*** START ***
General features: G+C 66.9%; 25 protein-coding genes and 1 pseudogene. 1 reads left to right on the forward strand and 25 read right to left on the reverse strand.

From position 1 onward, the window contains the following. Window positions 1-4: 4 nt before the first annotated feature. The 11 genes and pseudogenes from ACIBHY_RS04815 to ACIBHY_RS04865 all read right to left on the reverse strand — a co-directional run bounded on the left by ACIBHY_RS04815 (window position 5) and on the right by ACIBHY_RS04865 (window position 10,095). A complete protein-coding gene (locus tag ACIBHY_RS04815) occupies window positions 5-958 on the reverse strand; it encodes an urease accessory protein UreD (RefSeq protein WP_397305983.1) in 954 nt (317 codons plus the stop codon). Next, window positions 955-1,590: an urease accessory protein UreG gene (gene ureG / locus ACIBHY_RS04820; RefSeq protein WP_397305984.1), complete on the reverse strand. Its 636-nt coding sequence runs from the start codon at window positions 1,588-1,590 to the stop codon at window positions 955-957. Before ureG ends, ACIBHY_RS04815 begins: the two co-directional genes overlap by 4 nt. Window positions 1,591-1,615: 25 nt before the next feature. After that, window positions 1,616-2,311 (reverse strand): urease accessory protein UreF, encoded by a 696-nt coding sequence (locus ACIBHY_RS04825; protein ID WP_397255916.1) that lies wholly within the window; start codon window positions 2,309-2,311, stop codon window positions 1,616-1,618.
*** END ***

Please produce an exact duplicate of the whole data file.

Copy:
General features: G+C 66.9%; 25 protein-coding genes and 1 pseudogene. 1 reads left to right on the forward strand and 25 read right to left on the reverse strand.

From position 1 onward, the window contains the following. Window positions 1-4: 4 nt before the first annotated feature. The 11 genes and pseudogenes from ACIBHY_RS04815 to ACIBHY_RS04865 all read right to left on the reverse strand — a co-directional run bounded on the left by ACIBHY_RS04815 (window position 5) and on the right by ACIBHY_RS04865 (window position 10,095). A complete protein-coding gene (locus tag ACIBHY_RS04815) occupies window positions 5-958 on the reverse strand; it encodes an urease accessory protein UreD (RefSeq protein WP_397305983.1) in 954 nt (317 codons plus the stop codon). Next, window positions 955-1,590: an urease accessory protein UreG gene (gene ureG / locus ACIBHY_RS04820; RefSeq protein WP_397305984.1), complete on the reverse strand. Its 636-nt coding sequence runs from the start codon at window positions 1,588-1,590 to the stop codon at window positions 955-957. Before ureG ends, ACIBHY_RS04815 begins: the two co-directional genes overlap by 4 nt. Window positions 1,591-1,615: 25 nt before the next feature. After that, window positions 1,616-2,311 (reverse strand): urease accessory protein UreF, encoded by a 696-nt coding sequence (locus ACIBHY_RS04825; protein ID WP_397255916.1) that lies wholly within the window; start codon window positions 2,309-2,311, stop codon window positions 1,616-1,618.